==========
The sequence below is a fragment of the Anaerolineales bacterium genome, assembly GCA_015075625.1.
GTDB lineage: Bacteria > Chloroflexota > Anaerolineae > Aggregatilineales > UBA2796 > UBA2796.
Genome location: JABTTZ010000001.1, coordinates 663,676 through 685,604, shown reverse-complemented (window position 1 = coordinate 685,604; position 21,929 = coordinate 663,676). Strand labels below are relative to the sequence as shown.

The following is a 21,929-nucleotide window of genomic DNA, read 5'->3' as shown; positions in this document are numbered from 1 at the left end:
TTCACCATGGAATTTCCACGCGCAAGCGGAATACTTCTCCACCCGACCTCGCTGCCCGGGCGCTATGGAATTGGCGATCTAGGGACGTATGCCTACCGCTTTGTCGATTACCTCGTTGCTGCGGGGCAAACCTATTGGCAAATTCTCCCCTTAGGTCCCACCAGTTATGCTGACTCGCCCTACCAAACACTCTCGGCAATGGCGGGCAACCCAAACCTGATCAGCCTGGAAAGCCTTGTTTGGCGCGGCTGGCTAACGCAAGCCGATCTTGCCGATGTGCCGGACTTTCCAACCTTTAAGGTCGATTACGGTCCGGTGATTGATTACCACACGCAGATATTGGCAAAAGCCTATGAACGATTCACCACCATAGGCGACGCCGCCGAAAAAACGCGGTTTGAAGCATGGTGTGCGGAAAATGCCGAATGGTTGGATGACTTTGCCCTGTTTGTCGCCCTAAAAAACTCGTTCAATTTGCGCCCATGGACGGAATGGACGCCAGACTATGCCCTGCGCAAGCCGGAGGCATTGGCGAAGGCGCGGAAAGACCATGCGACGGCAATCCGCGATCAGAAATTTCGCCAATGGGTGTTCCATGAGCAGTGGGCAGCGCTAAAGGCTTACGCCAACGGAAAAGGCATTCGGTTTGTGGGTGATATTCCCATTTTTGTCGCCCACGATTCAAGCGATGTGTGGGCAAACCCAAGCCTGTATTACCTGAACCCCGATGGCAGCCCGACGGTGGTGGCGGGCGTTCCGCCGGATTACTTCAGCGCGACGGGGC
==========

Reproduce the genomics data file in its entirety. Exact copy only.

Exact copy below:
The sequence below is a fragment of the Anaerolineales bacterium genome, assembly GCA_015075625.1.
GTDB lineage: Bacteria > Chloroflexota > Anaerolineae > Aggregatilineales > UBA2796 > UBA2796.
Genome location: JABTTZ010000001.1, coordinates 663,676 through 685,604, shown reverse-complemented (window position 1 = coordinate 685,604; position 21,929 = coordinate 663,676). Strand labels below are relative to the sequence as shown.

The following is a 21,929-nucleotide window of genomic DNA, read 5'->3' as shown; positions in this document are numbered from 1 at the left end:
TTCACCATGGAATTTCCACGCGCAAGCGGAATACTTCTCCACCCGACCTCGCTGCCCGGGCGCTATGGAATTGGCGATCTAGGGACGTATGCCTACCGCTTTGTCGATTACCTCGTTGCTGCGGGGCAAACCTATTGGCAAATTCTCCCCTTAGGTCCCACCAGTTATGCTGACTCGCCCTACCAAACACTCTCGGCAATGGCGGGCAACCCAAACCTGATCAGCCTGGAAAGCCTTGTTTGGCGCGGCTGGCTAACGCAAGCCGATCTTGCCGATGTGCCGGACTTTCCAACCTTTAAGGTCGATTACGGTCCGGTGATTGATTACCACACGCAGATATTGGCAAAAGCCTATGAACGATTCACCACCATAGGCGACGCCGCCGAAAAAACGCGGTTTGAAGCATGGTGTGCGGAAAATGCCGAATGGTTGGATGACTTTGCCCTGTTTGTCGCCCTAAAAAACTCGTTCAATTTGCGCCCATGGACGGAATGGACGCCAGACTATGCCCTGCGCAAGCCGGAGGCATTGGCGAAGGCGCGGAAAGACCATGCGACGGCAATCCGCGATCAGAAATTTCGCCAATGGGTGTTCCATGAGCAGTGGGCAGCGCTAAAGGCTTACGCCAACGGAAAAGGCATTCGGTTTGTGGGTGATATTCCCATTTTTGTCGCCCACGATTCAAGCGATGTGTGGGCAAACCCAAGCCTGTATTACCTGAACCCCGATGGCAGCCCGACGGTGGTGGCGGGCGTTCCGCCGGATTACTTCAGCGCGACGGGGC